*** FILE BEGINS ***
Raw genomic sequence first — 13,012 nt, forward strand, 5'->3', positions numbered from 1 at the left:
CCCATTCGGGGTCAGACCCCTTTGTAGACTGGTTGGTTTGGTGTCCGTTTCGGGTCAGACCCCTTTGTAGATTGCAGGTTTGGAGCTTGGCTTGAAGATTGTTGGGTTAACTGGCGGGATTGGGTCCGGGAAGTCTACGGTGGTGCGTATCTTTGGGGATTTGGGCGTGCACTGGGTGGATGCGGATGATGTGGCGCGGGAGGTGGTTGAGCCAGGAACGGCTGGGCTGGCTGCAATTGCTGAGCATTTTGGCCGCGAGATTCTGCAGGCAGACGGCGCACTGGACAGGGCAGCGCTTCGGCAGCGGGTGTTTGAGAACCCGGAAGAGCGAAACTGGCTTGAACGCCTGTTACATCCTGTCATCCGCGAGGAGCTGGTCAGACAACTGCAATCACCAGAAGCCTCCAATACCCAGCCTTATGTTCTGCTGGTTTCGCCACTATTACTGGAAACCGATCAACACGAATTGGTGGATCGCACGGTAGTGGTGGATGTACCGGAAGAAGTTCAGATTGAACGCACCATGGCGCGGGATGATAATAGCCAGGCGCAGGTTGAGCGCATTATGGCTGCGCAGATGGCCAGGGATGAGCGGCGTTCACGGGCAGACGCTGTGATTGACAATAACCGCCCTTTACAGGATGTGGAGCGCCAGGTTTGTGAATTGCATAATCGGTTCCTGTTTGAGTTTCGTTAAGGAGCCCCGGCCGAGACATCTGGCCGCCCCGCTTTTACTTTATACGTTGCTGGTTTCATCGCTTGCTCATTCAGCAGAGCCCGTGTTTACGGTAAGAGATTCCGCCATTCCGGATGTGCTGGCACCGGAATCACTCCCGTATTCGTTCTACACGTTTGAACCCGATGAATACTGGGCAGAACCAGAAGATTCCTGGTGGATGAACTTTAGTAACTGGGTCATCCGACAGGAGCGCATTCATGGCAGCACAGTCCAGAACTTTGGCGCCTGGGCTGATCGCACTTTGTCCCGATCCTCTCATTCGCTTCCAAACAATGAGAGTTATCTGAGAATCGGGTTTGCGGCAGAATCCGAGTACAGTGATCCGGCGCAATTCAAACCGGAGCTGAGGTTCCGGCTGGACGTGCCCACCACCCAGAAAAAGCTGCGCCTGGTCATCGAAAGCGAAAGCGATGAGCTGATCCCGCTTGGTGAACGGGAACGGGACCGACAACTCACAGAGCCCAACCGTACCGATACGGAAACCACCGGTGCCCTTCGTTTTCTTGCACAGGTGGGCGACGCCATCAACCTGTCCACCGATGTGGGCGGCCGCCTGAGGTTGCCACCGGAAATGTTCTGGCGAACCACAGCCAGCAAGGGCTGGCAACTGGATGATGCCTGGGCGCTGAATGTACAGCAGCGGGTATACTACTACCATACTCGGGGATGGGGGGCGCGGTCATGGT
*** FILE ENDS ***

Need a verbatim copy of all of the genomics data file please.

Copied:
Raw genomic sequence first — 13,012 nt, forward strand, 5'->3', positions numbered from 1 at the left:
CCCATTCGGGGTCAGACCCCTTTGTAGACTGGTTGGTTTGGTGTCCGTTTCGGGTCAGACCCCTTTGTAGATTGCAGGTTTGGAGCTTGGCTTGAAGATTGTTGGGTTAACTGGCGGGATTGGGTCCGGGAAGTCTACGGTGGTGCGTATCTTTGGGGATTTGGGCGTGCACTGGGTGGATGCGGATGATGTGGCGCGGGAGGTGGTTGAGCCAGGAACGGCTGGGCTGGCTGCAATTGCTGAGCATTTTGGCCGCGAGATTCTGCAGGCAGACGGCGCACTGGACAGGGCAGCGCTTCGGCAGCGGGTGTTTGAGAACCCGGAAGAGCGAAACTGGCTTGAACGCCTGTTACATCCTGTCATCCGCGAGGAGCTGGTCAGACAACTGCAATCACCAGAAGCCTCCAATACCCAGCCTTATGTTCTGCTGGTTTCGCCACTATTACTGGAAACCGATCAACACGAATTGGTGGATCGCACGGTAGTGGTGGATGTACCGGAAGAAGTTCAGATTGAACGCACCATGGCGCGGGATGATAATAGCCAGGCGCAGGTTGAGCGCATTATGGCTGCGCAGATGGCCAGGGATGAGCGGCGTTCACGGGCAGACGCTGTGATTGACAATAACCGCCCTTTACAGGATGTGGAGCGCCAGGTTTGTGAATTGCATAATCGGTTCCTGTTTGAGTTTCGTTAAGGAGCCCCGGCCGAGACATCTGGCCGCCCCGCTTTTACTTTATACGTTGCTGGTTTCATCGCTTGCTCATTCAGCAGAGCCCGTGTTTACGGTAAGAGATTCCGCCATTCCGGATGTGCTGGCACCGGAATCACTCCCGTATTCGTTCTACACGTTTGAACCCGATGAATACTGGGCAGAACCAGAAGATTCCTGGTGGATGAACTTTAGTAACTGGGTCATCCGACAGGAGCGCATTCATGGCAGCACAGTCCAGAACTTTGGCGCCTGGGCTGATCGCACTTTGTCCCGATCCTCTCATTCGCTTCCAAACAATGAGAGTTATCTGAGAATCGGGTTTGCGGCAGAATCCGAGTACAGTGATCCGGCGCAATTCAAACCGGAGCTGAGGTTCCGGCTGGACGTGCCCACCACCCAGAAAAAGCTGCGCCTGGTCATCGAAAGCGAAAGCGATGAGCTGATCCCGCTTGGTGAACGGGAACGGGACCGACAACTCACAGAGCCCAACCGTACCGATACGGAAACCACCGGTGCCCTTCGTTTTCTTGCACAGGTGGGCGACGCCATCAACCTGTCCACCGATGTGGGCGGCCGCCTGAGGTTGCCACCGGAAATGTTCTGGCGAACCACAGCCAGCAAGGGCTGGCAACTGGATGATGCCTGGGCGCTGAATGTACAGCAGCGGGTATACTACTACCATACTCGGGGATGGGGGGCGCGGTCATGGT